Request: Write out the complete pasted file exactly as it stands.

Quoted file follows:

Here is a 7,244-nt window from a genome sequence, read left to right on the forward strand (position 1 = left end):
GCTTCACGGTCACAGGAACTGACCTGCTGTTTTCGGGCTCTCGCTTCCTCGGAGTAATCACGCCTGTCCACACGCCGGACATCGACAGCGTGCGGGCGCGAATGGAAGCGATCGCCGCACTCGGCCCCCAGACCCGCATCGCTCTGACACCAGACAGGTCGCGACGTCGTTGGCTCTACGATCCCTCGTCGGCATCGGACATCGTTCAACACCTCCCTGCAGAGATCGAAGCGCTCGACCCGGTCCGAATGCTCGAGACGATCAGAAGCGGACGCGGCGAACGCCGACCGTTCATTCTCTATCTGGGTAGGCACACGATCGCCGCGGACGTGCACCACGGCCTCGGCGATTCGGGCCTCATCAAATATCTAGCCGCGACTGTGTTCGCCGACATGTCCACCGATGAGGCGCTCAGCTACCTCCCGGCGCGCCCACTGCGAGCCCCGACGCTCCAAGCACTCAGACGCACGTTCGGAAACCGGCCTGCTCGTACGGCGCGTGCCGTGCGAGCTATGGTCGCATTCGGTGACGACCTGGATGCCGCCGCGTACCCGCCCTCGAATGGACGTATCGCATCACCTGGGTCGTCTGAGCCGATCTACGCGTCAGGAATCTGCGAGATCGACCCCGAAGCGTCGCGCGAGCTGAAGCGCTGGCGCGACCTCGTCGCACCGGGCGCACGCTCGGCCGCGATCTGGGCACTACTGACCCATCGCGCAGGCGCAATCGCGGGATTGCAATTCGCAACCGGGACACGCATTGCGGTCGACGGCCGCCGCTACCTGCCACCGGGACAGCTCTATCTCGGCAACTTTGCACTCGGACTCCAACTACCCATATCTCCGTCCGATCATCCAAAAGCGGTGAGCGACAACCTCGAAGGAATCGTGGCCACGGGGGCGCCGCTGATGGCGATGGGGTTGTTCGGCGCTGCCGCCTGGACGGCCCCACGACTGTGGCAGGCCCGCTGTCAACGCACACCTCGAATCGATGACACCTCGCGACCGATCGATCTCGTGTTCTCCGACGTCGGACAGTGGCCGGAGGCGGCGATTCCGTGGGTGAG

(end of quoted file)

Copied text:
Here is a 7,244-nt window from a genome sequence, read left to right on the forward strand (position 1 = left end):
GCTTCACGGTCACAGGAACTGACCTGCTGTTTTCGGGCTCTCGCTTCCTCGGAGTAATCACGCCTGTCCACACGCCGGACATCGACAGCGTGCGGGCGCGAATGGAAGCGATCGCCGCACTCGGCCCCCAGACCCGCATCGCTCTGACACCAGACAGGTCGCGACGTCGTTGGCTCTACGATCCCTCGTCGGCATCGGACATCGTTCAACACCTCCCTGCAGAGATCGAAGCGCTCGACCCGGTCCGAATGCTCGAGACGATCAGAAGCGGACGCGGCGAACGCCGACCGTTCATTCTCTATCTGGGTAGGCACACGATCGCCGCGGACGTGCACCACGGCCTCGGCGATTCGGGCCTCATCAAATATCTAGCCGCGACTGTGTTCGCCGACATGTCCACCGATGAGGCGCTCAGCTACCTCCCGGCGCGCCCACTGCGAGCCCCGACGCTCCAAGCACTCAGACGCACGTTCGGAAACCGGCCTGCTCGTACGGCGCGTGCCGTGCGAGCTATGGTCGCATTCGGTGACGACCTGGATGCCGCCGCGTACCCGCCCTCGAATGGACGTATCGCATCACCTGGGTCGTCTGAGCCGATCTACGCGTCAGGAATCTGCGAGATCGACCCCGAAGCGTCGCGCGAGCTGAAGCGCTGGCGCGACCTCGTCGCACCGGGCGCACGCTCGGCCGCGATCTGGGCACTACTGACCCATCGCGCAGGCGCAATCGCGGGATTGCAATTCGCAACCGGGACACGCATTGCGGTCGACGGCCGCCGCTACCTGCCACCGGGACAGCTCTATCTCGGCAACTTTGCACTCGGACTCCAACTACCCATATCTCCGTCCGATCATCCAAAAGCGGTGAGCGACAACCTCGAAGGAATCGTGGCCACGGGGGCGCCGCTGATGGCGATGGGGTTGTTCGGCGCTGCCGCCTGGACGGCCCCACGACTGTGGCAGGCCCGCTGTCAACGCACACCTCGAATCGATGACACCTCGCGACCGATCGATCTCGTGTTCTCCGACGTCGGACAGTGGCCGGAGGCGGCGATTCCGTGGGTGAG